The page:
Resurrecting Stalin

New Year, 1953. British Jews looked forward to a year far better than the one that had just passed. In the summer of 1952, they had watched in horror the trial in Moscow, and subsequent execution, of Jewish writers and poets. This was followed by the false conviction and killing of Jewish communists in Prague during the Slánský trial. Their ashes were scattered on the icy streets of the Czech capital.

But there was no respite from Stalin’s paranoia about Jews. January 1953 saw the Doctors’ Plot, in which Jewish physicians were accused of poisoning leaders of the Kremlin.
Stalin was an inveterate antisemite, whose racism stretched back to his youth in Georgia when he was training to become a priest.

But the days of Stalin are not entirely behind us. This month, Russia’s Supreme Court attempted to whitewash his crimes by ordering the closure of Memorial International, which has documented and commemorated the countless victims of Stalinism, including many Jews. Over the last 30 years, Memorial built up a database of more than four million names. Its Jewish lawyer, Genri Reznik, said this week’s judgment reminded him of the Soviet show trials in the 1930s.

Unlike Germany’s archive of Stasi records or the institute of National Remembrance in Poland, Vladimir Putin clearly wishes to recalibrate the Soviet past for present consumption.

While Memorial was prosecuted under the “foreign agents” legislation, this measure was surely intended to reimagine Soviet history and to provide only positive images of the past in order to reinforce Russia’s nationalist image of itself today.

This act of re-engineering memory is a strike against Jewish history. It begs a key question: will Russian Jews be allowed to commemorate the Jewish victims of Stalin’s crimes? For example, several hundred Lubavitcher Chabadniks were arrested in 1950-1951. Will the Chabad Chief Rabbi in Russia be permitted to remember them publicly?

The Kremlin’s emphasis today is on remembering the struggle of the Red Army against the Nazi invader and over 20 million Soviet dead. It is simultaneously designed to eliminate any mention of homegrown antisemitism and to airbrush out of existence the persecution of Soviet Jewry during the Black Years (1948-1953).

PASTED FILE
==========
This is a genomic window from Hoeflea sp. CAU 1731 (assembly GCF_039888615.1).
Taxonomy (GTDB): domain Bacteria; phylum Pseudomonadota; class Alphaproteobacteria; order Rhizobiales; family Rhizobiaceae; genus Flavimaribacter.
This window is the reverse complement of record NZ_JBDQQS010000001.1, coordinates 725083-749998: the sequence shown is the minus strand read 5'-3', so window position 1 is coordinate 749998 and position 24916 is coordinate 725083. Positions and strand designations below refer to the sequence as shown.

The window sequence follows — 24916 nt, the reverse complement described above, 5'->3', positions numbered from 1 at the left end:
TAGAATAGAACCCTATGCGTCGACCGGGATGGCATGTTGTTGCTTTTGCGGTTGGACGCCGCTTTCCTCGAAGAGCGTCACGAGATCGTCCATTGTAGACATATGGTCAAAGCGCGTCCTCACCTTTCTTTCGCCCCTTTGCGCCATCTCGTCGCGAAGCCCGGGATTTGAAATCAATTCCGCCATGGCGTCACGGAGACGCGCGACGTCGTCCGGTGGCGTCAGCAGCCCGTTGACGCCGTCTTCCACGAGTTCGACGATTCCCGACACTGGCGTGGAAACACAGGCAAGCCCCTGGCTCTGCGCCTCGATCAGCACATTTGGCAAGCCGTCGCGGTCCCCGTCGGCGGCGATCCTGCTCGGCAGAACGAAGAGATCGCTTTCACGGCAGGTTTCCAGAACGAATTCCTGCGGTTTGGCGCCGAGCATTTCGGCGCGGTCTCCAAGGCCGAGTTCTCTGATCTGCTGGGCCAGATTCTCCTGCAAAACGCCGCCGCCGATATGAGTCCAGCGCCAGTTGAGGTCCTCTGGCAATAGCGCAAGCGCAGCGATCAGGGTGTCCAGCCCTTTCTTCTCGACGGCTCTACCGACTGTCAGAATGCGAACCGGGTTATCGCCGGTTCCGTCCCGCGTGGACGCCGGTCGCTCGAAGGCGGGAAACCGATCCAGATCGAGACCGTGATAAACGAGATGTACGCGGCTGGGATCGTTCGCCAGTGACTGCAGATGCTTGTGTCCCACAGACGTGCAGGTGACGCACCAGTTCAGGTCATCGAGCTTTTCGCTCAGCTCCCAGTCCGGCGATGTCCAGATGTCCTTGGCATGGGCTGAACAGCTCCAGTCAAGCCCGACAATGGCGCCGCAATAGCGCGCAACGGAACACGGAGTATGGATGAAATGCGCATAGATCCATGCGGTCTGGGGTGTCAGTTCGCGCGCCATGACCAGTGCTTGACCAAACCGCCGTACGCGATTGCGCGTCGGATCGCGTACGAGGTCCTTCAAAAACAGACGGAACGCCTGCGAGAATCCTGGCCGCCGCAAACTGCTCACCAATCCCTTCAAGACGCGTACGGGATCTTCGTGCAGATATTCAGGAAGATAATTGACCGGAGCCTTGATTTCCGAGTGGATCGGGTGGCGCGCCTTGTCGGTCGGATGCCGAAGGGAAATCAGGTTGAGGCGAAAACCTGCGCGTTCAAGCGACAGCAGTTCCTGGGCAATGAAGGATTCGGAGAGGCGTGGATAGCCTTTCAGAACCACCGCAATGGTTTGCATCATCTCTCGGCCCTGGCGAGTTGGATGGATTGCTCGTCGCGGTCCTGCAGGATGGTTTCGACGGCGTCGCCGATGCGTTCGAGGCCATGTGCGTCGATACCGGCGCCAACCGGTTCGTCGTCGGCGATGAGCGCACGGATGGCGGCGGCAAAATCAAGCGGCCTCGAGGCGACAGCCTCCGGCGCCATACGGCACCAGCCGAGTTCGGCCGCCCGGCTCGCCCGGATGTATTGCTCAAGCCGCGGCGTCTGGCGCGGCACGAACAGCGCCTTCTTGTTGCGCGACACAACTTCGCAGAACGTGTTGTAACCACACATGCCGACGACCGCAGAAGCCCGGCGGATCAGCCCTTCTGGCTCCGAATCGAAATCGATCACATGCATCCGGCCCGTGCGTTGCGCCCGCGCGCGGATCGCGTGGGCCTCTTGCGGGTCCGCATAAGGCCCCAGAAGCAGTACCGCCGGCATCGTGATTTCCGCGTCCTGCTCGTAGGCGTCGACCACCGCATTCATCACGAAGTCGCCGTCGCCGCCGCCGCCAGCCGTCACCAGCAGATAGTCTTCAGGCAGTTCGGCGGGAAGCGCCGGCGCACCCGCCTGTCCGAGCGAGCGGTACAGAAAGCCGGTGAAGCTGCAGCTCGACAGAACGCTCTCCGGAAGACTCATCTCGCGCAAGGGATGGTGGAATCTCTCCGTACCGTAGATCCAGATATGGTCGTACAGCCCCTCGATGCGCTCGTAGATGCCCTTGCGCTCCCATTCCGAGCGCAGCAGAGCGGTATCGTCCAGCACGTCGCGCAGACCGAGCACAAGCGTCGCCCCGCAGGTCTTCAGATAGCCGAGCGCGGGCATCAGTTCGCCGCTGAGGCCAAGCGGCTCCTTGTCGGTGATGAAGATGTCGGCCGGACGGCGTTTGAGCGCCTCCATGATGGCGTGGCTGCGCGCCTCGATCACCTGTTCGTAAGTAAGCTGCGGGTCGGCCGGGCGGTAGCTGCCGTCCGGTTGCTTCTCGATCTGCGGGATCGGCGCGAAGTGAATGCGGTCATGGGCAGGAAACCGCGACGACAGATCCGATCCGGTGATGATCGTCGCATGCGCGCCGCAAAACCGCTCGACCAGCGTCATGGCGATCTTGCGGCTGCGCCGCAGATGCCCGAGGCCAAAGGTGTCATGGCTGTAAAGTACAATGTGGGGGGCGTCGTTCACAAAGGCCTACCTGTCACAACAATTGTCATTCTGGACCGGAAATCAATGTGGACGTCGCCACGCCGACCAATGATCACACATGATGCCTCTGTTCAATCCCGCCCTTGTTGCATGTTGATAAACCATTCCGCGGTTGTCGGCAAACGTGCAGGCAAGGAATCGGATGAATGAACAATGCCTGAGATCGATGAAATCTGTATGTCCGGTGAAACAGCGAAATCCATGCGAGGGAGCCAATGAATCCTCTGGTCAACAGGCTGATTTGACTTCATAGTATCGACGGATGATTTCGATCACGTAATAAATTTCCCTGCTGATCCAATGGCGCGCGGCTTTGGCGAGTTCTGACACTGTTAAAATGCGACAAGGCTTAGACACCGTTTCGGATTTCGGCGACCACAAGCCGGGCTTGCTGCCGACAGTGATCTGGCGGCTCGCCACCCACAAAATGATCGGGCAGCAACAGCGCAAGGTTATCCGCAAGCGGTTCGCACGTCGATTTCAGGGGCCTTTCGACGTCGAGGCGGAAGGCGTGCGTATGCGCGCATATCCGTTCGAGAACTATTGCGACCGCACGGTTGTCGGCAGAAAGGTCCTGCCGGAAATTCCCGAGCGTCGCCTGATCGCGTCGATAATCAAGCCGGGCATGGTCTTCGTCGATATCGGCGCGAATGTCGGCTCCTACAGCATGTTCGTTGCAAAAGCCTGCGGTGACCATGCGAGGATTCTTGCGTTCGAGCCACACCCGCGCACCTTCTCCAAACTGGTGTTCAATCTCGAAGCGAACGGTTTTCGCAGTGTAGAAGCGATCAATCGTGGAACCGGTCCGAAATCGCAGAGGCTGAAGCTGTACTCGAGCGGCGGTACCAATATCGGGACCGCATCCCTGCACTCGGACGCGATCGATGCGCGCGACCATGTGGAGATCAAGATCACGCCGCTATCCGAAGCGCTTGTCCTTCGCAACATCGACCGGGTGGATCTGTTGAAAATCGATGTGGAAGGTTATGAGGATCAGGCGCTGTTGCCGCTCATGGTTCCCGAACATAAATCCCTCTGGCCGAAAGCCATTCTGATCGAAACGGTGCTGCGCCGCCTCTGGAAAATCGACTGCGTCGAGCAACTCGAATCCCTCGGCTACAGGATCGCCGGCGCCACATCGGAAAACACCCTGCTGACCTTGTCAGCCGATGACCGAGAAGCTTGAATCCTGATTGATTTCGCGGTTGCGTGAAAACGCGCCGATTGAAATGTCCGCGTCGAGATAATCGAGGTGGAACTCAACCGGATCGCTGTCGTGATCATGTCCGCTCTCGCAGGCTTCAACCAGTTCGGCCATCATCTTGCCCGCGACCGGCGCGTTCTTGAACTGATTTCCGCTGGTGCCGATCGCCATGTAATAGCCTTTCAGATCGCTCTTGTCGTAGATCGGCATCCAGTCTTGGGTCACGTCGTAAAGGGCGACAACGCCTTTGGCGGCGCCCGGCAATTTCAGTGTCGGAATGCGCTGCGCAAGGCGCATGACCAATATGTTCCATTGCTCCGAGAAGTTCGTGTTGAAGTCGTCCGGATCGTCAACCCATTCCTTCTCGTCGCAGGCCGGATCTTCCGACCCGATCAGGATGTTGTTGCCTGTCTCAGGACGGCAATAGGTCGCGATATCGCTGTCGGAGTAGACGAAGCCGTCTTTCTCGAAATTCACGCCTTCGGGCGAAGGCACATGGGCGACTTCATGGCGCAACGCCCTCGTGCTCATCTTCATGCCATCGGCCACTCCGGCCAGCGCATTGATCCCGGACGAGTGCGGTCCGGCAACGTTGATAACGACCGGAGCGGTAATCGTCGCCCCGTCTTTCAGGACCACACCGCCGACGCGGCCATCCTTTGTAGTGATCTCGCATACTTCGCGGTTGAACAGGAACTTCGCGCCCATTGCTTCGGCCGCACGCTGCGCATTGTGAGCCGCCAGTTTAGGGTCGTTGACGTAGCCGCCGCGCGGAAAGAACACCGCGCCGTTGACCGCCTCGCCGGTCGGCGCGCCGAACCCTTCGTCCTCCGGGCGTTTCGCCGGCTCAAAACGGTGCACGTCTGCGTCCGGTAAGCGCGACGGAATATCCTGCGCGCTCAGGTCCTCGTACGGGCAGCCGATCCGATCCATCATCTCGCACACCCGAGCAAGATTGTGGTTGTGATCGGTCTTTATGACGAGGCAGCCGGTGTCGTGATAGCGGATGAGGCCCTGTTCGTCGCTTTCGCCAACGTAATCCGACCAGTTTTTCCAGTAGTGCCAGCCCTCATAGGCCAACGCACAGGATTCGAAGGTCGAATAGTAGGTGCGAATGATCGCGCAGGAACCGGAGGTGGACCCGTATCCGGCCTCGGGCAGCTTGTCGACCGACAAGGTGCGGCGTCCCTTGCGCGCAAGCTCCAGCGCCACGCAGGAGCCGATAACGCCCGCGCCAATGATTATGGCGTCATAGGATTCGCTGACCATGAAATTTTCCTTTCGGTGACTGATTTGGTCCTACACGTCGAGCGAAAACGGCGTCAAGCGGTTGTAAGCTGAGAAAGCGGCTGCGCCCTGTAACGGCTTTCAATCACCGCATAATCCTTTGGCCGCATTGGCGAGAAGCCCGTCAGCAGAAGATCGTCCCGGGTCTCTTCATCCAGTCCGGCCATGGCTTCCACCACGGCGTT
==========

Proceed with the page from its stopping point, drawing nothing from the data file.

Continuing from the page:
Putin has so far suppressed any manifestation of traditional antisemitism, and he may be genuine in his opposition to it. He has learned that Jewish communities around the world will not hesitate to protest if there is even a scintilla of antisemitism in Russia. The campaign for Soviet Jewry undoubtedly had a corrosive effect on the USSR’s international standing. Putin also knows that Israel is reticent to criticise Russia, since the two countries must cooperate in Syrian skies to prevent an unexpected clash. Israel was silent when Russia annexed the Crimea in 2014.

Memorial has clearly upset the Russian intelligence services in recalling the black spots in recent history. However, 127,000 Russians signed a petition in defence of Memorial; in addition, the last Soviet leader, Mikhail Gorbachev, demanded that prosecutors abandon the case.

The first court against Memorial opened on the anniversary of the death of Andrei Sakharov, the Nobel Peace Prize winner. Sakharov was a founder of Memorial, but he is also remembered as a courageous fighter against Soviet antisemitism and the right of Jews to emigrate to Israel. In September 1973, 35 Soviet Jews decided to put their names to a letter of solidarity with Sakharov who was in danger of arrest. They stuck their collective neck out and left themselves open to an accusation of anti-Soviet activities.

They said: “In the world we live in, honesty requires in many courage which is not granted to all. Your courage… chases away some of the darkness around us and gives us hope that reason will score its victory over folly, justice will triumph over lawlessness, good will overcome evil.”

The names of Yehiel Halperin, Meir Levin, Sonya Rolnik and Vera Shkolnik will be unknown to JC readers. They first wanted to leave for Palestine in 1920, but only reached Israel in 1970. They experienced a lifetime of exile and return, arrest and incarceration — survivors of half a century of an attempt to leave the Soviet Union. They were part of a remnant that had somehow managed to survive, those who had not perished in the permafrost of Stalin’s Gulag and in remote exile, those who had not died in Russia without realising their dream of aliyah. Banning Memorial erases their history and their suffering.

It remains to be seen how the Diaspora responds to extinguishing Memorial — whether there is a studied silence or a true understanding of the letter addressed to Sakharov.

Jewish Chronicle 31 December 2021

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